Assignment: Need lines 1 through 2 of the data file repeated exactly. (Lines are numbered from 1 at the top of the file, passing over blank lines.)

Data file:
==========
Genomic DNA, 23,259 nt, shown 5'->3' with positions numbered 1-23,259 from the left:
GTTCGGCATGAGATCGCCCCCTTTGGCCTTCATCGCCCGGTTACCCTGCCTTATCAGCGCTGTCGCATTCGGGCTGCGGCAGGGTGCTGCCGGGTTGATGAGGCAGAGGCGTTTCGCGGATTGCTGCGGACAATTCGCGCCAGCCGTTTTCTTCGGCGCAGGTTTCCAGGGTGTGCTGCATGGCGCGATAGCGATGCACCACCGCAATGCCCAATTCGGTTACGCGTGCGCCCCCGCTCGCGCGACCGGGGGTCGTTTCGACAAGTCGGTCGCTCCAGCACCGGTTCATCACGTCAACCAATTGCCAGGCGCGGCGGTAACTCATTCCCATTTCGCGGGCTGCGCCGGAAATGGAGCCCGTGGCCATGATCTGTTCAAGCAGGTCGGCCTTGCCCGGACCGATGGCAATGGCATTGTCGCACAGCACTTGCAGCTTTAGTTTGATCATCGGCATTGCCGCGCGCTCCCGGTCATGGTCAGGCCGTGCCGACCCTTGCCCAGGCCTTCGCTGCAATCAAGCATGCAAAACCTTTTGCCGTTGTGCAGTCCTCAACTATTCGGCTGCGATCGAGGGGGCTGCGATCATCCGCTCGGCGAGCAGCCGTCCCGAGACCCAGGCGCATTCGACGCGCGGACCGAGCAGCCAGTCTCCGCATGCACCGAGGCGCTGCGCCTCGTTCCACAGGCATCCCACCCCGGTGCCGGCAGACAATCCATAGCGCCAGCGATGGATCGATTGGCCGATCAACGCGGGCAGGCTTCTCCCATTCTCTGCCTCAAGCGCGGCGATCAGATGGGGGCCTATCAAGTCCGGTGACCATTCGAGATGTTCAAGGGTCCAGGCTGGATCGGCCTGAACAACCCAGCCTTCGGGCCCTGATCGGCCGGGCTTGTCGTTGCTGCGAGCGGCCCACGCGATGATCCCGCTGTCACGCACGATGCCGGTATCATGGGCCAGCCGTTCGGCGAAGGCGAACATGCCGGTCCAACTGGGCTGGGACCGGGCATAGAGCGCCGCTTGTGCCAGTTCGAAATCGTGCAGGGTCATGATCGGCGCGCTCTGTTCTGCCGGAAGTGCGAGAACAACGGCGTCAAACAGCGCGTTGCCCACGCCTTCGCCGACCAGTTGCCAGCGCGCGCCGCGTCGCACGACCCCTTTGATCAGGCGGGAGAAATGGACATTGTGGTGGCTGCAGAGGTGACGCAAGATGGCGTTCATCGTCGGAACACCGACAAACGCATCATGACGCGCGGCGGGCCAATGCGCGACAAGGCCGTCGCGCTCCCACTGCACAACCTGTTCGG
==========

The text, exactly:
Genomic DNA, 23,259 nt, shown 5'->3' with positions numbered 1-23,259 from the left:
GTTCGGCATGAGATCGCCCCCTTTGGCCTTCATCGCCCGGTTACCCTGCCTTATCAGCGCTGTCGCATTCGGGCTGCGGCAGGGTGCTGCCGGGTTGATGAGGCAGAGGCGTTTCGCGGATTGCTGCGGACAATTCGCGCCAGCCGTTTTCTTCGGCGCAGGTTTCCAGGGTGTGCTGCATGGCGCGATAGCGATGCACCACCGCAATGCCCAATTCGGTTACGCGTGCGCCCCCGCTCGCGCGACCGGGGGTCGTTTCGACAAGTCGGTCGCTCCAGCACCGGTTCATCACGTCAACCAATTGCCAGGCGCGGCGGTAACTCATTCCCATTTCGCGGGCTGCGCCGGAAATGGAGCCCGTGGCCATGATCTGTTCAAGCAGGTCGGCCTTGCCCGGACCGATGGCAATGGCATTGTCGCACAGCACTTGCAGCTTTAGTTTGATCATCGGCATTGCCGCGCGCTCCCGGTCATGGTCAGGCCGTGCCGACCCTTGCCCAGGCCTTCGCTGCAATCAAGCATGCAAAACCTTTTGCCGTTGTGCAGTCCTCAACTATTCGGCTGCGATCGAGGGGGCTGCGATCATCCGCTCGGCGAGCAGCCGTCCCGAGACCCAGGCGCATTCGACGCGCGGACCGAGCAGCCAGTCTCCGCATGCACCGAGGCGCTGCGCCTCGTTCCACAGGCATCCCACCCCGGTGCCGGCAGACAATCCATAGCGCCAGCGATGGATCGATTGGCCGATCAACGCGGGCAGGCTTCTCCCATTCTCTGCCTCAAGCGCGGCGATCAGATGGGGGCCTATCAAGTCCGGTGACCATTCGAGATGTTCAAGGGTCCAGGCTGGATCGGCCTGAACAACCCAGCCTTCGGGCCCTGATCGGCCGGGCTTGTCGTTGCTGCGAGCGGCCCACGCGATGATCCCGCTGTCACGCACGATGCCGGTATCATGGGCCAGCCGTTCGGCGAAGGCGAACATGCCGGTCCAACTGGGCTGGGACCGGGCATAGAGCGCCGCTTGTGCCAGTTCGAAATCGTGCAGGGTCATGATCGGCGCGCTCTGTTCTGCCGGAAGTGCGAGAACAACGGCGTCAAACAGCGCGTTGCCCACGCCTTCGCCGACCAGTTGCCAGCGCGCGCCGCGTCGCACGACCCCTTTGATCAGGCGGGAGAAATGGACATTGTGGTGGCTGCAGAGGTGACGCAAGATGGCGTTCATCGTCGGAACACCGACAAACGCATCATGACGCGCGGCGGGCCAATGCGCGACAAGGCCGTCGCGCTCCCACTGCACAACCTGTTCGG